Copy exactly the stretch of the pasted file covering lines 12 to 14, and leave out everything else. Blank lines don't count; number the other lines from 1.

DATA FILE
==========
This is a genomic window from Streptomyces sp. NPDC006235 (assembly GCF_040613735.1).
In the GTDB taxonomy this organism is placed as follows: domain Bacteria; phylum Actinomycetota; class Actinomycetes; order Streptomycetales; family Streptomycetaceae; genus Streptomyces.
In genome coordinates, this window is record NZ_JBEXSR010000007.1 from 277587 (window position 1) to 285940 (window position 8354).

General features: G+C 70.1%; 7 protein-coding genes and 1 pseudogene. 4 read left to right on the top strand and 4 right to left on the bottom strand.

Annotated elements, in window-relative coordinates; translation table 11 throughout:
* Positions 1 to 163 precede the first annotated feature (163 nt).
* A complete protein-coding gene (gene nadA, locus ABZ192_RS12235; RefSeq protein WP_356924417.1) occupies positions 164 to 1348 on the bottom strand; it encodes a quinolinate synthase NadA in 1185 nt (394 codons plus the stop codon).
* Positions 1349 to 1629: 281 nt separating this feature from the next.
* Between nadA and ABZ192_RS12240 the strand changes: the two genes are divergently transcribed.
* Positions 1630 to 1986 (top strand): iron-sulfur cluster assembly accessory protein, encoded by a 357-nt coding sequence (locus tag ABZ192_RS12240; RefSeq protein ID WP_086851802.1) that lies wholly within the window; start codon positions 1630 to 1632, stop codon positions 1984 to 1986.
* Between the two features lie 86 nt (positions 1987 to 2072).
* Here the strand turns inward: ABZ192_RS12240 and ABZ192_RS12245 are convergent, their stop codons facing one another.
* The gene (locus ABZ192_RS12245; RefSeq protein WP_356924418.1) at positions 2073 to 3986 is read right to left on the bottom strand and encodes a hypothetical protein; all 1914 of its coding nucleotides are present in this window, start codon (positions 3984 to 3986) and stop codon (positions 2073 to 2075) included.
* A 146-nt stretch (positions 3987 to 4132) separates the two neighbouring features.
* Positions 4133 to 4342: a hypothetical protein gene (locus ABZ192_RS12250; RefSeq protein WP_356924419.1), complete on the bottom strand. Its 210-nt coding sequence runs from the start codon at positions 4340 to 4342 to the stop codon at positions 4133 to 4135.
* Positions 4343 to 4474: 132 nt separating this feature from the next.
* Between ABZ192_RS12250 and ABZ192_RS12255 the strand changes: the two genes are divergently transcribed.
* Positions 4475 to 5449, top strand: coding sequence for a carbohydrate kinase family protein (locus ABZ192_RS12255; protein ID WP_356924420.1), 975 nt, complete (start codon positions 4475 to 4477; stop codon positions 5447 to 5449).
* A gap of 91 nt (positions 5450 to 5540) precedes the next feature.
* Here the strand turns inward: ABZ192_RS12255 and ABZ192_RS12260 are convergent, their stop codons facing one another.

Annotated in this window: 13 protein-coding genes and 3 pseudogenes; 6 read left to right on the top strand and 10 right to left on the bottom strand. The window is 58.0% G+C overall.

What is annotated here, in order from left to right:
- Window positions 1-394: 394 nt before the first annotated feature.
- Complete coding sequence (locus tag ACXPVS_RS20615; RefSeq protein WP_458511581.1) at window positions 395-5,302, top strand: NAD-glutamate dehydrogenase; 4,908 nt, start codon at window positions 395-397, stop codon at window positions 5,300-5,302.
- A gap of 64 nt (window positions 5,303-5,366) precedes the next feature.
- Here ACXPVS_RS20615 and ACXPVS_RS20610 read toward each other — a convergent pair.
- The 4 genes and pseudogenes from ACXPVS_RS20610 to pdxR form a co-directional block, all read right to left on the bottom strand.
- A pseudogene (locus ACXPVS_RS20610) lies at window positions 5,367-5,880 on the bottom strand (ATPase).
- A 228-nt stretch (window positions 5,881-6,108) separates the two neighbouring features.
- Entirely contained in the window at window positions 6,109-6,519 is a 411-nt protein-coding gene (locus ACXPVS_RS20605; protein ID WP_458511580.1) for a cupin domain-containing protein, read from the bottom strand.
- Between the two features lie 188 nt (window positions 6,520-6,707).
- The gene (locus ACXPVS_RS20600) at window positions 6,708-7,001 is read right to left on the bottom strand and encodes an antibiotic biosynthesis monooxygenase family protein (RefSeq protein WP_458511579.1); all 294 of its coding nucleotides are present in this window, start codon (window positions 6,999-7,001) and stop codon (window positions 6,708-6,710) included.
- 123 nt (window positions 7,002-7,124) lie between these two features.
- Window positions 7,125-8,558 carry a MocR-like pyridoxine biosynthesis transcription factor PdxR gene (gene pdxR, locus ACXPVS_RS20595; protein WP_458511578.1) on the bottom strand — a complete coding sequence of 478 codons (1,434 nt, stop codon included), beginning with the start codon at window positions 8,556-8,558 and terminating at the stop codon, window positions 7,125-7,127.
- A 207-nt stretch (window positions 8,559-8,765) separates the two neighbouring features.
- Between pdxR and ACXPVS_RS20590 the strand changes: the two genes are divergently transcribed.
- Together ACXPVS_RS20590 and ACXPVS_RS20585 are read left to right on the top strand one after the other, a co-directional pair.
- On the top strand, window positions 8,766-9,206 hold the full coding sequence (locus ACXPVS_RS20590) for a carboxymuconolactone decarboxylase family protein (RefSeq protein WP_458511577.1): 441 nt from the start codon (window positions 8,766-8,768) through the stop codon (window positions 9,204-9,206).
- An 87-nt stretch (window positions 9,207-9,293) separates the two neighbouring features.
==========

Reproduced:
* Here the strand turns inward: ABZ192_RS12240 and ABZ192_RS12245 are convergent, their stop codons facing one another.
* The gene (locus ABZ192_RS12245; RefSeq protein WP_356924418.1) at positions 2073 to 3986 is read right to left on the bottom strand and encodes a hypothetical protein; all 1914 of its coding nucleotides are present in this window, start codon (positions 3984 to 3986) and stop codon (positions 2073 to 2075) included.
* A 146-nt stretch (positions 3987 to 4132) separates the two neighbouring features.